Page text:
Star Valley Name Wins In Landslide


Outsiders often assume that Star Valley was named after its beautiful nighttime skies, but the residents who voted overwhelmingly last week to rename their fledgling town know better.

In fact, over 80 percent of the 553 citizens who voted chose to change the town name from Diamond Star to Star Valley, and the reason most cited was the latter's historical significance.

Star Valley was actually named after a Mr. Starr, probably spelled with two Rs. According to local historians, Starr -- whose first name is not known -- was the first resident of the valley that bears his truncated name.

What is known, according to former Payson town historian Stan Brown, is that Starr and his Indian wife were murdered around 1875 by Apaches shortly after they settled in the area.

"He and his Indian wife were among the earliest settlers in the Rim Country, if local folklore is to be believed." Brown said. "The Apache War still raged in the early 1870s when they came here."

Jinx Pyle, current co-town historian (along with his wife, Jayne Peace), doesn't know the circumstances of the murders either, but he understands the political climate that fostered them.

"The Apaches were unpredictable, and he was a white man in their country," he said. "They were pretty emotional."

Rich Pinkerton, a Star Valley resident who served on the state's Geographic Names Board back in the 1980s when the community's name was registered, concurs with the basic story related by Brown and Pyle, although he says the details are pretty murky.

When the Diamond Star Water Coalition organized the incorporation petition drive, it chose the name Diamond Star because the area being incorporated encompassed two communities -- Star Valley and Diamond Point Shadows -- and because the incorporation area was the same as the area covered by the Diamond Star Fire Department.

It was only after the fact that a group of residents came to the Diamond Star Town Council and asked them to consider a name change.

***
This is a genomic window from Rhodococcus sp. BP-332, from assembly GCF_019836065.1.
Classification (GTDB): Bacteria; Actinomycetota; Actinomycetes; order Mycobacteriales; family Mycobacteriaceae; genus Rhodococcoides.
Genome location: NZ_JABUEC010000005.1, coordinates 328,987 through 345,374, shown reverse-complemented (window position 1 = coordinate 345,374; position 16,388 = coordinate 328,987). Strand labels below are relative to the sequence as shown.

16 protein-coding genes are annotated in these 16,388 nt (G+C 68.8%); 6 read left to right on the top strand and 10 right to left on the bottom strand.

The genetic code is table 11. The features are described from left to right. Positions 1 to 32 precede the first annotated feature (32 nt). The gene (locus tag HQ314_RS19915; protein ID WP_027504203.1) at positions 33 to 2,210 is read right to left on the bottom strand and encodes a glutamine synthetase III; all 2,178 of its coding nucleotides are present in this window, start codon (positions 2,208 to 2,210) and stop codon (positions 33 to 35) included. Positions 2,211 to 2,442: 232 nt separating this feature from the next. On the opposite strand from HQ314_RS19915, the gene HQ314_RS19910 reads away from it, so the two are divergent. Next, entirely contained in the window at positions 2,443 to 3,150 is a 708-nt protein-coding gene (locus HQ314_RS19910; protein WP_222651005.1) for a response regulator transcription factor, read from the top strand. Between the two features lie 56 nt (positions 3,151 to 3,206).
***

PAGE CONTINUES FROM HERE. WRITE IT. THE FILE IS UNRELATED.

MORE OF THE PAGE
In November, the council voted unanimously to ask the Gila County Board of Supervisors to grant the name change. The resolution passed by the council read, in part:

"The town council finds it is in the best interests of the citizens of Diamond Star to change the corporate name from Diamond Star to Star Valley so that the longstanding (association) of the name ... will clearly identify the town."

At the time, Town Attorney Fredda Bisman believed a name change would be a fairly simple process, but the county's attorneys begged to differ.

"We sent it over to Gila County and their position was that they didn't have any authority, so we thought, ‘Let's take it to the voters to be sure we get this done right,'" Bisman said.

Vice Mayor Randy White said, before the election, that the voters' decision would be final.

"We're covering ground that has never been covered in the state, so we think the most legal thing to do is to put it on the ballot and let the people vote on it," White said. "However that turns out, we're going to drive on it."

Speaking of covering ground, Brown said, that Mrs. Starr was buried in Star Valley "on a ridge south of the historic ranch house currently owned by Raymond and Pat (Haught) Cline." But apparently no one knows what happened to Mr. Starr's body.

Pinkerton, who moved to Star Valley in 1997 -- over a century after the Starrs -- was one of 441 residents who voted to change the name.

"I've always been for Star Valley," he said.

Commenting has been disabled for this item.